Industry Negligence

Industry Negligence
To Do: Finish Any Game

Tom Endo | 18 Nov 2008 12:30
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The JRPG is a great example of this. As cliché as its narratives now are, initially they represented the vanguard in videogame storytelling techniques on consoles. However, the constant grinding and menu-based combat, often criticized as a being a kind of mindless and slow button mashing fest, clearly became a stumbling block for players whose main interest was in exploring the world and the characters who inhabited it. In the past 10 years alone we've seen a sea change in the way JRPGs handle combat such that older titles, like the Phantasy Star series, would now be considered unplayable. Innovations like the hands-off approach of Final Fantasy XII, the more action-oriented Tales series, and the bifurcated gameplay styles of Persona 3 have proliferated in response to this dissatisfaction.

It's a difficult thing to provide incremental changes to gameplay and vary the ways in which game mechanics are used, especially within the confines of a narrative. As if to avoid this difficulty, many of the most popular games forgo a story or any semblance of closure, relying instead on variety that's generated either by other players or a skill-based simulation. The best of these games are usually a combination of both of these aspects. Street Fighter II illustrates this idea well. The game is as much about learning the nuances of each character's fighting style as it is about competing with other players. These games aren't finite experiences confused about whether their goal is to challenge a player or to tell a story. Another popular genre, the sandbox game, uses A.I. to imitate a multiplayer world, providing the illusion of chaos and random chance. The sandbox game has similarly made story a secondary component to the actual experience of playing the game. In the Grand Theft Auto series the story sits to the side, always there for the player but never imposing itself on the larger experience the game offers.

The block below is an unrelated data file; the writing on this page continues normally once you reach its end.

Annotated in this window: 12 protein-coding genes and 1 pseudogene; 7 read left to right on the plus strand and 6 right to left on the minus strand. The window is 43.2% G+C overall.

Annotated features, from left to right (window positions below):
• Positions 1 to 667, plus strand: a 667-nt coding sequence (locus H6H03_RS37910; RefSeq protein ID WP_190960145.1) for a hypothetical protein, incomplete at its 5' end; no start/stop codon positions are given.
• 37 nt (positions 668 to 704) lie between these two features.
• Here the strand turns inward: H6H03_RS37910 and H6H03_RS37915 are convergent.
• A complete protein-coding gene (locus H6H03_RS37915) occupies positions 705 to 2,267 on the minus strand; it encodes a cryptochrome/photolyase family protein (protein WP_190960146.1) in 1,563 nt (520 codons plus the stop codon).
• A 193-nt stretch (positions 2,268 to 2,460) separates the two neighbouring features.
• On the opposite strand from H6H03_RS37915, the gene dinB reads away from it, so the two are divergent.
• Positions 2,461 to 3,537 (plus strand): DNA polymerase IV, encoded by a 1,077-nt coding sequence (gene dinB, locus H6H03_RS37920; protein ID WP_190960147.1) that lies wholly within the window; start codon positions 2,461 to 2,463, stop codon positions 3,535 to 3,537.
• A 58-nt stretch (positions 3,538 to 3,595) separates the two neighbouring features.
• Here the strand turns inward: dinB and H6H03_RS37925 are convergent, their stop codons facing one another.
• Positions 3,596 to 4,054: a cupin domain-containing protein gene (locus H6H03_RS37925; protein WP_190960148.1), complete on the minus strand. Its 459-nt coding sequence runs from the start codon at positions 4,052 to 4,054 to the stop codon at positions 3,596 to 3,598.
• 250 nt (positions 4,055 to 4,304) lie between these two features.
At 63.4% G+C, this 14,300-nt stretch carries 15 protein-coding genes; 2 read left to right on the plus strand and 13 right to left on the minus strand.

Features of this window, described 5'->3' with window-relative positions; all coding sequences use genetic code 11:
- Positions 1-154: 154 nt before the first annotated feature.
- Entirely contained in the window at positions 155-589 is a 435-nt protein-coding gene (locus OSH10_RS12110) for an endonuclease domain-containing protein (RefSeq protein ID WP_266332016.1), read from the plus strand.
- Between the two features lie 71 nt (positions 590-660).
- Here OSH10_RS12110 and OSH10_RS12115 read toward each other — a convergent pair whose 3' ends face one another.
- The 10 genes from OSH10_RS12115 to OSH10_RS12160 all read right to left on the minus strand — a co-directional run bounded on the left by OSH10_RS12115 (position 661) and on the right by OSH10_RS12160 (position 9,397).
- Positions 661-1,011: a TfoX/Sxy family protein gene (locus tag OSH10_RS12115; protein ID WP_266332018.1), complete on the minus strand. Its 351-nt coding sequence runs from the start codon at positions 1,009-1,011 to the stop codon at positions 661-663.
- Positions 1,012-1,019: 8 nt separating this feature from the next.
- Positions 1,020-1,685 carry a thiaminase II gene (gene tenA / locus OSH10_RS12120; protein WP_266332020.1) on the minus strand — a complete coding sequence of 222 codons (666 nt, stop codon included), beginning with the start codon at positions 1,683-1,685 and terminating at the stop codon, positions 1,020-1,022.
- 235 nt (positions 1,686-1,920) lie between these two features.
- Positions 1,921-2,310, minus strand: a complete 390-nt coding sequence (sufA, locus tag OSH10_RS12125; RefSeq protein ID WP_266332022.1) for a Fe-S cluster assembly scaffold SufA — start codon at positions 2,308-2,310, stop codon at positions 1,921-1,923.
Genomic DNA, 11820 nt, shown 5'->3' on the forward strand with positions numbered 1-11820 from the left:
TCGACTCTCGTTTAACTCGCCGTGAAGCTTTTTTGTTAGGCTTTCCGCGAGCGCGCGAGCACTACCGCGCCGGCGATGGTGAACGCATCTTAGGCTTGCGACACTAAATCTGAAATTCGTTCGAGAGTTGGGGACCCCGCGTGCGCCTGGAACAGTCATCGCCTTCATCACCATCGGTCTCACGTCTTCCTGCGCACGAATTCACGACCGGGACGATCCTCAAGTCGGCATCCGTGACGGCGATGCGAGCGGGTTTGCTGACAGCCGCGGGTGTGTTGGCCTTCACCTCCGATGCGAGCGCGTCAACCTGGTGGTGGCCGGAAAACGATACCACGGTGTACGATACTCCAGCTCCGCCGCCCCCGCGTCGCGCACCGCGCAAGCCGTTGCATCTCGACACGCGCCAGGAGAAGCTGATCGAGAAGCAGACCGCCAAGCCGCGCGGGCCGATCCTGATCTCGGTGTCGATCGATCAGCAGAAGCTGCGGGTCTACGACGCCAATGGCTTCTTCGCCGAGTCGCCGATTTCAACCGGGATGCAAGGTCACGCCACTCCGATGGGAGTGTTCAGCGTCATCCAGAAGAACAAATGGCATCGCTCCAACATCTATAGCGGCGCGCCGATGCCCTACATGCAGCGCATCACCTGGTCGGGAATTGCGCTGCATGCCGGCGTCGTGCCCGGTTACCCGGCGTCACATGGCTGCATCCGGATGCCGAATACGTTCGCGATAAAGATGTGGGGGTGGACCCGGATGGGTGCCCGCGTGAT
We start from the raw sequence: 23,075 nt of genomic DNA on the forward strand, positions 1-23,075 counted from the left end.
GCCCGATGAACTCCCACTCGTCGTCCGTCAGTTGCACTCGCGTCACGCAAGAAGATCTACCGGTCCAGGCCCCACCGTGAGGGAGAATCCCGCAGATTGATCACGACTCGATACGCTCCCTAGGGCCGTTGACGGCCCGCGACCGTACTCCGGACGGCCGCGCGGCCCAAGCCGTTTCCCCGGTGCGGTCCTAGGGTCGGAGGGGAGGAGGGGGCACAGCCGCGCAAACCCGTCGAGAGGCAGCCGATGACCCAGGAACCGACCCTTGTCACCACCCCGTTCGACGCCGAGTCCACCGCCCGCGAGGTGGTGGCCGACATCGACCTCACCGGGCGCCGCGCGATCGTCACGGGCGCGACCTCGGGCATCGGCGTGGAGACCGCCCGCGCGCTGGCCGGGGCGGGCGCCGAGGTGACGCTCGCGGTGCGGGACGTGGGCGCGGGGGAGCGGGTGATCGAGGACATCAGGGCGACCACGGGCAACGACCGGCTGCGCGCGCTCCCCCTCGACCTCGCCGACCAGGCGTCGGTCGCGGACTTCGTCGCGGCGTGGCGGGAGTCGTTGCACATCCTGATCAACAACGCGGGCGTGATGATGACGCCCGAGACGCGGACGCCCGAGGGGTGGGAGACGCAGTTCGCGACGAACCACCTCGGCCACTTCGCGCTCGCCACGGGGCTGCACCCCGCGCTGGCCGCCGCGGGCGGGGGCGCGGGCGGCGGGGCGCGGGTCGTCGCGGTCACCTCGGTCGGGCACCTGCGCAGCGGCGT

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It's this relatively low cost of entry that allows me to eventually rack up 80-plus hours of game time with a version of Tony Hawk's Pro Skater and only six to eight hours with a game like BioShock. When people sit down to play a linear game, it requires a psychological investment. Players want a two-hour narrative experience, even if games today only demand 15-minute intervals of time. Nobody wants to watch one cut scene and play for 10 minutes before dinner. Still, properly enjoying this type of game requires commitment, and when that adds up to even 8 hours over the course of a week, that turns into a large singular commitment to one thing. Stay away from a game for too long and you forget the controls, your next objective and so on. After enough time, reinvestment in the linear experience becomes too big a hurdle to jump.

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